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Effects of maternal inhalation of carbon black nanoparticles on reproductive and fertility parameters in a four-generation study of male mice

Authors
  • Skovmand, Astrid1, 2
  • Jensen, Alexander C. Ø.1
  • Maurice, Clotilde3
  • Marchetti, Francesco3
  • Lauvås, Anna J.2
  • Koponen, Ismo K.1
  • Jensen, Keld A.1
  • Goericke-Pesch, Sandra2, 4
  • Vogel, Ulla1, 5
  • Hougaard, Karin S.1, 6
  • 1 The National Research Centre for the Working Environment, Copenhagen Ø, Denmark , Copenhagen Ø (Denmark)
  • 2 University of Copenhagen, Department of Veterinary Clinical Sciences, Frederiksberg C, Denmark , Frederiksberg C (Denmark)
  • 3 Environmental Health Science Research Bureau, Health Canada, Ottawa, ON, Canada , Ottawa (Canada)
  • 4 University of Veterinary Medicine Hannover, Reproductive Unit of the Clinics – Clinic for Small Animals, Foundation, Hannover, Germany , Hannover (Germany)
  • 5 Technical University of Denmark, Department of Micro- and Nanotechnology, Lyngby, Denmark , Lyngby (Denmark)
  • 6 Institute of Public Health, University of Copenhagen, Copenhagen K, Denmark , Copenhagen K (Denmark)
Type
Published Article
Journal
Particle and Fibre Toxicology
Publisher
BioMed Central
Publication Date
Mar 18, 2019
Volume
16
Issue
1
Identifiers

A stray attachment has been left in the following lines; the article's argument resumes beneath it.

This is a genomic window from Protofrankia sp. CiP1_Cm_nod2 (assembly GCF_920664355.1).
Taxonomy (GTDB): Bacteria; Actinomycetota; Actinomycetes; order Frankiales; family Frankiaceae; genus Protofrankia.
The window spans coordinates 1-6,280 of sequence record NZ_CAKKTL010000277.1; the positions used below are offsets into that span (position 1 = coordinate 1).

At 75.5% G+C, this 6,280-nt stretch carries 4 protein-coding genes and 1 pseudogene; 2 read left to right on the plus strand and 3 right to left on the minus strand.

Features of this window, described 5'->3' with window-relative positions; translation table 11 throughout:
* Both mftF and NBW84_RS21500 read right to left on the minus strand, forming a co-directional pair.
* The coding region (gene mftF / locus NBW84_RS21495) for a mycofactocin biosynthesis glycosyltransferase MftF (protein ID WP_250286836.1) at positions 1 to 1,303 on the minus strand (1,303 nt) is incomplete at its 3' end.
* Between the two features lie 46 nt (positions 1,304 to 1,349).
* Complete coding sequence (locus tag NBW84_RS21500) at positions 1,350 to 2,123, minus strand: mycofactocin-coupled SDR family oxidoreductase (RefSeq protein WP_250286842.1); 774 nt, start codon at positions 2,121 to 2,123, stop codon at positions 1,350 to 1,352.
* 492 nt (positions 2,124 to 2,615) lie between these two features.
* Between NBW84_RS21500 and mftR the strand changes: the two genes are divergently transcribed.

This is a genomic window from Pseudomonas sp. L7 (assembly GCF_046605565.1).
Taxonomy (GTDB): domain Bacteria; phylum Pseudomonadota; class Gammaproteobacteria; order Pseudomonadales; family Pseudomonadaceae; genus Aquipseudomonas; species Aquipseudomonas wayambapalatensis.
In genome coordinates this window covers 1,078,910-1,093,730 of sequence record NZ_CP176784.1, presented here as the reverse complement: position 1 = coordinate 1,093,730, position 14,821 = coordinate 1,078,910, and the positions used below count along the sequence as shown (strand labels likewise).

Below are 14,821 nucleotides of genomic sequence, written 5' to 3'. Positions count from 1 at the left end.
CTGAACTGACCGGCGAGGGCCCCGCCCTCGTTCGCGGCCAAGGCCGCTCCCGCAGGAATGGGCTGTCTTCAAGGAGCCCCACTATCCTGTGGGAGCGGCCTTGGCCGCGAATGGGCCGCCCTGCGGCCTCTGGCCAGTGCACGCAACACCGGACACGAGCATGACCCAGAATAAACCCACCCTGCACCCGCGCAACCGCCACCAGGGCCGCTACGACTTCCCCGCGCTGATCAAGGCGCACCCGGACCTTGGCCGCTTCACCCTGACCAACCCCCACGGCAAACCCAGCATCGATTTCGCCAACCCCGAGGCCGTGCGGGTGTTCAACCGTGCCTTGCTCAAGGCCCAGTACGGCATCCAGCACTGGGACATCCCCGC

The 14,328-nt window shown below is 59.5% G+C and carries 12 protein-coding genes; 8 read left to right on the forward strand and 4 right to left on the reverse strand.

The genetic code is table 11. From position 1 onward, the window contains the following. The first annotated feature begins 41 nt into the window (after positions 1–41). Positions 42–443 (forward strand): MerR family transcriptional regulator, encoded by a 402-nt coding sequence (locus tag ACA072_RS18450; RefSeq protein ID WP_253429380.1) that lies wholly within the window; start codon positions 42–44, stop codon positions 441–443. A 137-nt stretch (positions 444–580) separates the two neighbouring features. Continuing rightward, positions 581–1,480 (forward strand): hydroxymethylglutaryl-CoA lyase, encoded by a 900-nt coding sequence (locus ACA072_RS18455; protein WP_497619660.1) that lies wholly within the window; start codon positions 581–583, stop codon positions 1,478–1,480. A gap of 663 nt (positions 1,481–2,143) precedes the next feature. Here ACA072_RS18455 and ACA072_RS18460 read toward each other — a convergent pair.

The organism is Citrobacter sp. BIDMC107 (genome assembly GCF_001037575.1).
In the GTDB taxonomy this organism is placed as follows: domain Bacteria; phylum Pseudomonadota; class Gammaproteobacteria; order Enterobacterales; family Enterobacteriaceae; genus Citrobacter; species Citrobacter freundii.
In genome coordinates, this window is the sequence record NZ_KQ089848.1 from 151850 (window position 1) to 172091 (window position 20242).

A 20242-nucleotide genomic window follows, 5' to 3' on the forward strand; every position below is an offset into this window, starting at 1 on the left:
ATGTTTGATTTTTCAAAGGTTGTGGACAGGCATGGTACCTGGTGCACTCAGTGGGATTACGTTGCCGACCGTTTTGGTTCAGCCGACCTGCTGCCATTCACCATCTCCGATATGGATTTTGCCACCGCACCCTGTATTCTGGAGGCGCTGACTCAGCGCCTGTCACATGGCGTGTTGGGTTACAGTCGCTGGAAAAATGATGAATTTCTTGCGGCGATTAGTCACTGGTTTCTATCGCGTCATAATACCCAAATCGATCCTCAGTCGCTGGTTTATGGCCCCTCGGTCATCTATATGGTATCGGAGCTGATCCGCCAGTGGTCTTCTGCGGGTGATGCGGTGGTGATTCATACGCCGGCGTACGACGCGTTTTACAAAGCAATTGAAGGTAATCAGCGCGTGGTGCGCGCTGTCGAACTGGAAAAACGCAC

DOI: 10.1186/s12989-019-0295-3
Source
Springer Nature
Keywords
License
Green

Abstract

BackgroundPrevious findings indicate that in utero exposure to nanoparticles may affect the reproductive system in male offspring. Effects such as decreased sperm counts and testicular structural changes in F1 males have been reported following maternal airway exposure to carbon black during gestation. In addition, a previous study in our laboratory suggested that the effects of in utero exposure of nanoparticles may span further than the first generation, as sperm content per gram of testis was significantly lowered in F2 males. In the present study we assessed male fertility parameters following in utero inhalation exposure to carbon black in four generations of mice.ResultsFilter measurements demonstrated that the time-mated females were exposed to a mean total suspended particle mass concentration of 4.79 ± 1.86 or 33.87 ± 14.77 mg/m3 for the low and high exposure, respectively. The control exposure was below the detection limit (LOD 0.08 mg/m3). Exposure did not affect gestation and litter parameters in any generation. No significant changes were observed in body and reproductive organ weights, epididymal sperm parameters, daily sperm production, plasma testosterone or fertility.ConclusionIn utero exposure to carbon black nanoparticles, at occupationally relevant exposure levels, via maternal whole body inhalation did not affect male-specific reproductive, fertility and litter parameters in four generations of mice.

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